State v. Johnson, 122118 NCSC, 57PA17

Docket Nº:57PA17
Opinion Judge:BEASLEY, JUSTICE.
Party Name:STATE OF NORTH CAROLINA v. BOBBY JOHNSON
Attorney:Joshua H. Stein, Attorney General, by Derrick C. Mertz, Special Deputy Attorney General, for the State-appellant/appellee. Marilyn G. Ozer for defendant-appellant/appellee.
Judge Panel:Justice HUDSON concurring in result.
Case Date:December 21, 2018
Court:Supreme Court of North Carolina
 
FREE EXCERPT

STATE OF NORTH CAROLINA

v.

BOBBY JOHNSON

No. 57PA17

Supreme Court of North Carolina

December 21, 2018

Heard in the Supreme Court on 8 January 2018.

On discretionary review pursuant to N.C. G.S. § 7A-31 of a unanimous decision of the Court of Appeals, __ N.C.App. __, 795 S.E.2d 625 (2017), finding no prejudicial error after appeal from a judgment entered on 6 October 2015 by Judge Eric L. Levinson in Superior Court, Mecklenburg County. On 3 May 2017, the Supreme Court allowed defendant's conditional petition for discretionary review as to an additional issue.

Joshua H. Stein, Attorney General, by Derrick C. Mertz, Special Deputy Attorney General, for the State-appellant/appellee.

Marilyn G. Ozer for defendant-appellant/appellee.

BEASLEY, JUSTICE.

The Court of Appeals concluded that defendant's inculpatory statements to law enforcement were given under the influence of fear or hope caused by the interrogating officers' statements and actions and were therefore involuntarily made. State v. Johnson, __ N.C.App. __, __, 795 S.E.2d 625, 639-40 (2017). The unanimous Court of Appeals panel held that the confession should have been suppressed but concluded the error was harmless beyond a reasonable doubt due to the overwhelming evidence of defendant's guilt. Id. at__, 795 S.E.2d at 641. For the reasons stated below, we uphold the trial court's conclusion that, under the totality of the circumstances, defendant's inculpatory statements were voluntary. Therefore, we modify and affirm the decision of the Court of Appeals.

Background

In the early morning hours of 2 May 2007, three men robbed a Charlotte motel where the victim, Anita Jean Rychlik, worked as manager and her husband worked as a security guard. After pistol whipping and robbing the security guard in the parking lot, two of the men entered the victim's room, where the victim was shot once in the back of her neck and killed. The men escaped, and no one was charged in the murder until October 2011. DNA evidence collected from beneath the victim's fingernails and analyzed in 2009 indicated defendant was the likely contributor.

Defendant voluntarily met with detectives on 24 October 2011 at the police station, where he was questioned in an interview room for just under five hours before being placed under arrest and warned of his rights as required by Miranda v. Arizona, 384 U.S. 436, 16 L.Ed.2d 694 (1966). After being advised of his rights, defendant signed a written waiver of those rights and made inculpatory statements. Defendant was indicted on 7 November 2011 for first-degree murder for the killing of Rychlik.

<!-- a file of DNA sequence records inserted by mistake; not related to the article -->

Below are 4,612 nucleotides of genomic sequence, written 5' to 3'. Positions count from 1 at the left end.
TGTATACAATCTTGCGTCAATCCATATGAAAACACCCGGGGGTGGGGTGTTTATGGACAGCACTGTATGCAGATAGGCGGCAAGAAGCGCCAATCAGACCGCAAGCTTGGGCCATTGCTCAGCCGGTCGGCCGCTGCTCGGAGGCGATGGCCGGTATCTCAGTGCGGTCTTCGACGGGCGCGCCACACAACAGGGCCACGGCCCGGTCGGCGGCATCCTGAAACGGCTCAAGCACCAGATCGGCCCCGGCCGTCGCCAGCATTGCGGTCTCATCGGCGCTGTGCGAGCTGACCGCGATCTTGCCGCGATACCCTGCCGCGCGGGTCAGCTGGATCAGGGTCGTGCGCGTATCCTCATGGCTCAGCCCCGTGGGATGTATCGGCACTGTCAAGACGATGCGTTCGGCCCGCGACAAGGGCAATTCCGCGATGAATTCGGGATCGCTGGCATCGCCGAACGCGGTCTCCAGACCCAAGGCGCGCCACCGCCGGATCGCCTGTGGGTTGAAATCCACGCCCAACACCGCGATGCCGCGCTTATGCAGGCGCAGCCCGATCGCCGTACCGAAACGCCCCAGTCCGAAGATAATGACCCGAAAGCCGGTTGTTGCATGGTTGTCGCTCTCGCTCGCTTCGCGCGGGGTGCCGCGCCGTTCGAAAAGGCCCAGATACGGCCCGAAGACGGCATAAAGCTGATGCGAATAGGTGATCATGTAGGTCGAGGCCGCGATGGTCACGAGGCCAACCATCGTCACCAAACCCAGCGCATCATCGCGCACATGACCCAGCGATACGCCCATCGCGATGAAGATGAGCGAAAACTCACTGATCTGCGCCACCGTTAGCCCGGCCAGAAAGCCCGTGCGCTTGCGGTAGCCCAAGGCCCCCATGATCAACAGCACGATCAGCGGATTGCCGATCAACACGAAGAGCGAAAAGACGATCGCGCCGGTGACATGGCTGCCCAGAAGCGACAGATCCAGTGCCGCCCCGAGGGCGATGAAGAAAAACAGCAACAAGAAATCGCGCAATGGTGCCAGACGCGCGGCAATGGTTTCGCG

Defendant was tried before Judge Eric L. Levinson at the 28 September 2015 criminal session of Superior Court, Mecklenburg County. On 6 October 2015, a jury found defendant guilty of first-degree murder under the felony murder rule with armed robbery as the underlying felony. That same day, the trial court sentenced defendant to life imprisonment without parole.

Defendant made a number of pretrial motions, including a motion to suppress statements he made to law enforcement while being interrogated on 24 October 2011. Defendant argued that he was subjected to custodial interrogation before being informed of his rights as required by Miranda, and that his inculpatory statements were made in response to improper statements by detectives inducing a hope that his confession would benefit him. The trial court denied the motion to suppress, concluding that "[b]ased on the totality of the circumstances during the entirety of the interview, the statements made by Defendant were voluntary."

Defendant appealed his conviction to the Court of Appeals, arguing that the trial court's findings of fact "seem[ed] to intentionally downplay the influence of hope and fear" during his interrogation and were insufficient to support its conclusion that the Miranda warnings in this case were effective under Missouri v. Seibert, 542 U.S. 600, 159 L.Ed.2d 643 (2004). The Court of Appeals panel determined that defendant was subject to custodial interrogation before being Mirandized and then analyzed whether the entirety of the interrogation, from the time defendant first should have been advised of his rights under Miranda until the time defendant made inculpatory statements, rendered those statements involuntary. Johnson, __ N.C.App. at __, 795 S.E.2d at 638-39.